Jobs in the manufacturing sector have long been considered “good jobs”—a source of above-average wages and benefits, full-time hours, and stable employment for millions of Americans—and previous work by the Economics and Statistics Administration (ESA) has demonstrated the quality of many manufacturing jobs.
"Good enough" is a phrase that does not belong on the factory floor. Today’s factory processes must meet exacting specifications, and this need underlies many U.S. manufacturers’ decisions to reassess where they are producing or sourcing. Consider that 46 percent of respondents to a 2010 Accenture survey of North American manufacturing companies had "experienced product quality concerns as a result of offshored manufacturing and supply operations," and that 11 percent had product safety concerns.
Manufacturing jobs becoming more skilled and heavily reliant on science, technology, engineering and math (STEM) fields.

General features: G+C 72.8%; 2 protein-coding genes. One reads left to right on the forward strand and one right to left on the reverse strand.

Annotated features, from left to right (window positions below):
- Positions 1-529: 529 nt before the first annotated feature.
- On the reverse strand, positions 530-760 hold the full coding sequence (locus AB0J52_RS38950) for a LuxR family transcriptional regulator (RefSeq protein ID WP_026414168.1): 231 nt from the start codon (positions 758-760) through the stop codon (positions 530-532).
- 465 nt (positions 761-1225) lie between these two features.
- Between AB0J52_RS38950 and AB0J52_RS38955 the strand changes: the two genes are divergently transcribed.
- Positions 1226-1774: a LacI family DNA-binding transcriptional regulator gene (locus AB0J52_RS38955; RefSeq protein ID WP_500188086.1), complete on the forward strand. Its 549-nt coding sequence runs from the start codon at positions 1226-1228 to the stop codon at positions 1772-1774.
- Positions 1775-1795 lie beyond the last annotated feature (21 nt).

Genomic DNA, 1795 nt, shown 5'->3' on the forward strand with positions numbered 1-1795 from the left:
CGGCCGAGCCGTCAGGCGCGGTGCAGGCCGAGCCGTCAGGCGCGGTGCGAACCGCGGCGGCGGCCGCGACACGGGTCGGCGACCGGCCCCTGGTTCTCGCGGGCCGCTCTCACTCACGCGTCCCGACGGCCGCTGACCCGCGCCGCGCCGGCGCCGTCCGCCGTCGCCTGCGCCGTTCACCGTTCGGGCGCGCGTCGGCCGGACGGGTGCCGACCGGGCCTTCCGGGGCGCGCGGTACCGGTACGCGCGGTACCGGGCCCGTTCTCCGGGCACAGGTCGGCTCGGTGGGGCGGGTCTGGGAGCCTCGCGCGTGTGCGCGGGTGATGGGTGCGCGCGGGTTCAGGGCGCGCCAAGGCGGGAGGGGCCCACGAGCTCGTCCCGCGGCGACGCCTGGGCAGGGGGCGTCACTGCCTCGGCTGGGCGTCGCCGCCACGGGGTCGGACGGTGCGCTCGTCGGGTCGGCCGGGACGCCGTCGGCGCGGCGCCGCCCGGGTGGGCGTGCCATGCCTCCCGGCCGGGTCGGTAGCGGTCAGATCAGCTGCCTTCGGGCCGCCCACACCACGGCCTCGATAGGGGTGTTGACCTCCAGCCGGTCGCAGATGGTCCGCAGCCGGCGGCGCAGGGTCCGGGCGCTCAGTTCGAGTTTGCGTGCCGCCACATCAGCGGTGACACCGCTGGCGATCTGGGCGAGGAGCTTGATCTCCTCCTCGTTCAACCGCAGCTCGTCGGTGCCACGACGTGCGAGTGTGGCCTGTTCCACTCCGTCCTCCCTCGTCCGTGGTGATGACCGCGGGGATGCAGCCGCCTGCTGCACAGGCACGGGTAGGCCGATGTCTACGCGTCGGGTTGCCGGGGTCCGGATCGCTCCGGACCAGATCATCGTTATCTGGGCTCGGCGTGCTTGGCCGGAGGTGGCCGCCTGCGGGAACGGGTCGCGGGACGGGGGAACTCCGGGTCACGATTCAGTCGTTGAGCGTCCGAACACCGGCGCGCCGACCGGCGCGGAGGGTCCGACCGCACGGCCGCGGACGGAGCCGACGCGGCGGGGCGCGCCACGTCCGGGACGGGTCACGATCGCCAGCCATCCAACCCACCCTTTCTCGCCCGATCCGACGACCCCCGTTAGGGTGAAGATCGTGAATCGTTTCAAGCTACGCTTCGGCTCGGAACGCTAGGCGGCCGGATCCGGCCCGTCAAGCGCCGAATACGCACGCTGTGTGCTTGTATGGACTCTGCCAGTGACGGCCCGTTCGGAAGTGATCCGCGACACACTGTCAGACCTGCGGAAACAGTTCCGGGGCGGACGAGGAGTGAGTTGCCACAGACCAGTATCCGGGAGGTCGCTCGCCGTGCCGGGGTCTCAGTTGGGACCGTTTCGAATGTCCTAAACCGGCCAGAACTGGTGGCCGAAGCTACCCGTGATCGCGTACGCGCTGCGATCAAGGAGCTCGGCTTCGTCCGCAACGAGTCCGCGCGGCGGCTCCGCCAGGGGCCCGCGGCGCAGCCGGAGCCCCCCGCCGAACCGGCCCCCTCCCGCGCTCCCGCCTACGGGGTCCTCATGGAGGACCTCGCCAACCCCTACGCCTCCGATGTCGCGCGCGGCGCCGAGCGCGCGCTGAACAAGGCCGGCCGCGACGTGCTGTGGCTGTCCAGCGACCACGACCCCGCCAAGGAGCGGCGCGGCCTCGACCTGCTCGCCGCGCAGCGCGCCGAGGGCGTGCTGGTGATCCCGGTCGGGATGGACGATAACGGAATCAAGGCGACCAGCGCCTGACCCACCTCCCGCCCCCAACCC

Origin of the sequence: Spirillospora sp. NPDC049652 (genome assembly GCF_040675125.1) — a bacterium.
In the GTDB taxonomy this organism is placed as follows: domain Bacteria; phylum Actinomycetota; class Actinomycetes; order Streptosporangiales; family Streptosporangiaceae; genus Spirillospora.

WASHINGTON, May 9, 2012 – The U.S. Commerce Department’s Economics and Statistics Administration (ESA) today released “The Benefits of Manufacturing Jobs,” an analysis of wages and benefits of manufacturing workers, which finds that total hourly compensation for manufacturing workers is 17 percent higher than for non-manufacturing workers. This includes premiums in both wages and employer-provided benefits, such as health insurance and retirement plans.
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About the Economics & Statistics Administration
The Economics and Statistics Administration (ESA) plays three key roles within the Department of Commerce (DOC). ESA provides timely economic analysis, disseminates national economic indicators, and oversees the U.S. Census Bureau (Census) and the Bureau of Economic Analysis (BEA). In this latter role, ESA works closely with the leadership at BEA and Census on high priority management, budget, employment, and risk management issues, integrating the work of these agencies with the priorities and requirements of the Department of Commerce and other government entities.